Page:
team co-captain, said picking
the A-Team was ineredibly dif
ficult. “I’ve never seen a better
(academic) high school career.
I know I attend a sehool
that finds the overly competi
tive and inaccurate quantifica
tion of intelligence to be archaic
and unneces
sary: We live
in enlight
ened times.
Problem is,
those “en
lightened”
times might
be just a little
too advanced
for the rest of
the system.
Every
time I come to
the tine for
GPA, I print
very neatly
“n/a”. Those
two little ini
tials are not
the greatest
above the system you think
your GPA doesn’t matter to us.
Whether your school calculates
GPAs doesn’t enter the picture.
No one can possibly make
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a
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conveyance of information one
can possibly provide. Not ap
plicable? Why? Questions that
come to mind first are, are you
just too lazy to go ask your
counselor and, are you so far
group of 30.” Grimsley High
School, which nabbed the first
place spot at the regional com
petition, was in the team’s
sights, but it once again claimed
the top spot at the State Com
petition, with NCSSM finishing
in 6'*’ place.
Nonetheless, the team
excelled in some events, such
as Reach for the Stars (1"), Wa
ter Quality (2"‘*), Wright Stuff
(3"*), and Road Scholars (4"').
a judgment given a few sheets
of paper. They’ve come up with
something that works, more or
less, so let them run with it. Be
sides, I seem to recall that
NCSSM received our GPAs. Do
Olympians
Also, the 6* place finish at the
state competition was also bet
ter than NCSSM’s two previous
trips to the state competition.
Seience and Math came in 7*'’ in
1999 and 10* place in 2000.
Although many are
disappointed with the finish,
many others see a lot of hope
for the Science Olympiad team.
One bright spot for the future of
the Scienee Olympiad team is
the fact that over half of the team
you think they didn’t look,
place some weight on those
numbers? I certainly have no
illusions on the matter. GPA’can '
be a very useful thing.
Does anyone honestly
think any harm would come of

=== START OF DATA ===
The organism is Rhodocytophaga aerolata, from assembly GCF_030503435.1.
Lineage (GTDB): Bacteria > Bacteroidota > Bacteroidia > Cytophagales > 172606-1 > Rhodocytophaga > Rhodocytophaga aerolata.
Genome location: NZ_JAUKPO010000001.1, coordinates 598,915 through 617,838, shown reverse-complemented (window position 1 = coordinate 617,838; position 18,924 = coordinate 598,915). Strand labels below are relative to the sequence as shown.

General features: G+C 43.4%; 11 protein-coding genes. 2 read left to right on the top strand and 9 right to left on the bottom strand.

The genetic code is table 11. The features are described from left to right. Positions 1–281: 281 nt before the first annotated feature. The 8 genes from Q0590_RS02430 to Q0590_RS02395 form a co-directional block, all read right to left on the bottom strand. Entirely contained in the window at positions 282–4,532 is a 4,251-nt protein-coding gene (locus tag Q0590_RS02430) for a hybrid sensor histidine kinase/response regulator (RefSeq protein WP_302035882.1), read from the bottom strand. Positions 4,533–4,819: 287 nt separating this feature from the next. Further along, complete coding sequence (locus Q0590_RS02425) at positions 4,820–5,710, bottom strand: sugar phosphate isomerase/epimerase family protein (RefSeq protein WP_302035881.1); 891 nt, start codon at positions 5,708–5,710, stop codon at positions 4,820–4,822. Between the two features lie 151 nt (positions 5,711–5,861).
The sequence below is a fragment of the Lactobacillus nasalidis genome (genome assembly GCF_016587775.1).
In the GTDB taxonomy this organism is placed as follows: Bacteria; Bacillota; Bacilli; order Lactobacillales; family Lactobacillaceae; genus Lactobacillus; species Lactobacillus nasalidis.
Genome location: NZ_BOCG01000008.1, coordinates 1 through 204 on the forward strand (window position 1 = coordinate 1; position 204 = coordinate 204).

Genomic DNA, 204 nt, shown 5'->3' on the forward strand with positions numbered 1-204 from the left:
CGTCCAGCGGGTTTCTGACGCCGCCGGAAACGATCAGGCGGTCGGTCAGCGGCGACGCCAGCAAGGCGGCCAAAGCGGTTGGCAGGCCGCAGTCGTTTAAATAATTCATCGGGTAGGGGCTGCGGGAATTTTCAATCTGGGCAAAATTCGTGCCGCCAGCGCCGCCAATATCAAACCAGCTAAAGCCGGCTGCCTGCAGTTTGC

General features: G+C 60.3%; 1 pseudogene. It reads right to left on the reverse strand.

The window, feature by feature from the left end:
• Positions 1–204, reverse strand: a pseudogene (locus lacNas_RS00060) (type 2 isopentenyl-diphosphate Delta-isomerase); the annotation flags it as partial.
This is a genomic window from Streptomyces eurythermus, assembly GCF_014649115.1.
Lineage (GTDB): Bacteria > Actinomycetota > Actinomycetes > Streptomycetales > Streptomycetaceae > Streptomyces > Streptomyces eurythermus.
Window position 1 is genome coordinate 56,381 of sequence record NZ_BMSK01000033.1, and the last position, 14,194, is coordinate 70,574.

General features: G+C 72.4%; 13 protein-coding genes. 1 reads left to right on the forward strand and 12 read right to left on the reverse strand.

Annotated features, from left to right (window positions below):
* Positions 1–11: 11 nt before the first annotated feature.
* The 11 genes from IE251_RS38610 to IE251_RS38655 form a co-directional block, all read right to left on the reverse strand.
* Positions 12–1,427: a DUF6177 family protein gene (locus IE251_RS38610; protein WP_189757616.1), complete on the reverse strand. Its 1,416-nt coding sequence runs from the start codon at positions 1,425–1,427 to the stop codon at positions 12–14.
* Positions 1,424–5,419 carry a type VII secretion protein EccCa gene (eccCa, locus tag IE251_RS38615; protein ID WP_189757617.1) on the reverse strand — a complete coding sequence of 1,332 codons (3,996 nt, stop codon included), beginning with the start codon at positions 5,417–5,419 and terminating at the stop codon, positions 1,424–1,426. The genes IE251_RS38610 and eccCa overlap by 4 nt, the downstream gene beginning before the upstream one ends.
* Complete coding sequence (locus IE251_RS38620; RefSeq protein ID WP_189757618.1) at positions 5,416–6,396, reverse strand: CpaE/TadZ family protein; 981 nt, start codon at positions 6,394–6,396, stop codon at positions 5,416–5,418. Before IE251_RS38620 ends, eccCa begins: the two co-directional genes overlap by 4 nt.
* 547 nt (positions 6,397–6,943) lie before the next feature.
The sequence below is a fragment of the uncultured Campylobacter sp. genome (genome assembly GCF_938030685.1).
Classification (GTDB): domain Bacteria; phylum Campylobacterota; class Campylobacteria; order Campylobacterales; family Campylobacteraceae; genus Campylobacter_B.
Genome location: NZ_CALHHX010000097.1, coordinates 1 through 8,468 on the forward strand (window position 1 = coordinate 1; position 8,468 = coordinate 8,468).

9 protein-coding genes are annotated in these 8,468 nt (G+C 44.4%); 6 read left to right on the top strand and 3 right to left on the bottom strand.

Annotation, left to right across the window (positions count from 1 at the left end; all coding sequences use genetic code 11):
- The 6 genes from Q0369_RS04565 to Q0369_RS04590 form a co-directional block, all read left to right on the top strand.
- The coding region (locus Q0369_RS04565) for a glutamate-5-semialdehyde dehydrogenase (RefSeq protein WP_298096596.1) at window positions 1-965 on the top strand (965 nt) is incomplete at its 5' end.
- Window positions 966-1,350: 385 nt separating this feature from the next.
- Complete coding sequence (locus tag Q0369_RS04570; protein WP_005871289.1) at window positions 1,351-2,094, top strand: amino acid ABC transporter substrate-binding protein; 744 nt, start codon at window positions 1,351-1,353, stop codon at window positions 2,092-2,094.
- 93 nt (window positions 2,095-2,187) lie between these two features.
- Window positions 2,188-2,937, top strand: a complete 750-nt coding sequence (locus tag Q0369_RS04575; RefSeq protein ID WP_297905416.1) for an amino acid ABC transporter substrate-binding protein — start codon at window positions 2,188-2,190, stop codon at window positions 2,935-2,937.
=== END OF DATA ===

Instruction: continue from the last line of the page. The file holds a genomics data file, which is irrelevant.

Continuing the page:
adding a GPA to our transcripts?
Perhaps I’m missing something
in the reasons I’ve heard against
it. Petty competition and rank
ing? That extra degree of stress
felt, especially by first quarter
Juniors? It would make stu
dents seem bad? Please, I don’t
think so.
First, howwell one does
in classes is a poor measure of a
person. I should think most of
us know better than to put stock
in some number that quantifies
only one aspeet of the human
being. Why would we compete?
GPA is basically a numerical
version of a bunch of grades.
I have yet to hear of NCSSM
students eomparing something
so simple as the number of A’s
on a report card.
Second, no-one is going
to be more stressed about the
plunge of their GPA than they
consisted ofjuniors, who will re
turn next year, coupled with a
new junior class with even more
experience in Science Olympiad.
Many are quick to note that
since Science and Math is only
a two-year school, the team’s
dynamies ehange completely
year to year. In fact, there is al
most no way to deduce a pat
tern in NCSSM’s future perfor
mance based on the results of
last year. If anything, the
are over the beating their pride
takes when they haul home their
first “bad” report card to their
parents.
Third, this school would
never rank students. We
wouldn’t let them.
Fourth and finally, num
bers aren’t going to adversely
affect how any college looks at
NCSSM students. GPA is not
the end-all and be-all of our ex
istence or any college’s accep
tance policy. And knowing this
school, we’ll never be asked to
submit a GPA that doesn’t meet
the minimum requirements if
we’ve earned it. Coming from
this school, we more likely than
not have earned those mini-
mums.
No, the number isn’t im
portant, not in my daily life. But
when I’m filling out college ap
plications, I stress what spin is
being put on those simple let
ters “n/a.” That number sud
denly being there, instead of
being not applicable, will take
stress away, not add it. I know
that number isn’t important—
just useful.
school’s sixth place finish
should give the captains some
thing to beat for next year.
Next year’s captains
also hope to spark more inter
est in the club in order to de
velop a stronger team. Al
though some have a poor view
of the school’s showing this
year, NCSSM’s Science Qlym-
piad team seems ready to cap
ture the state championship in
2002.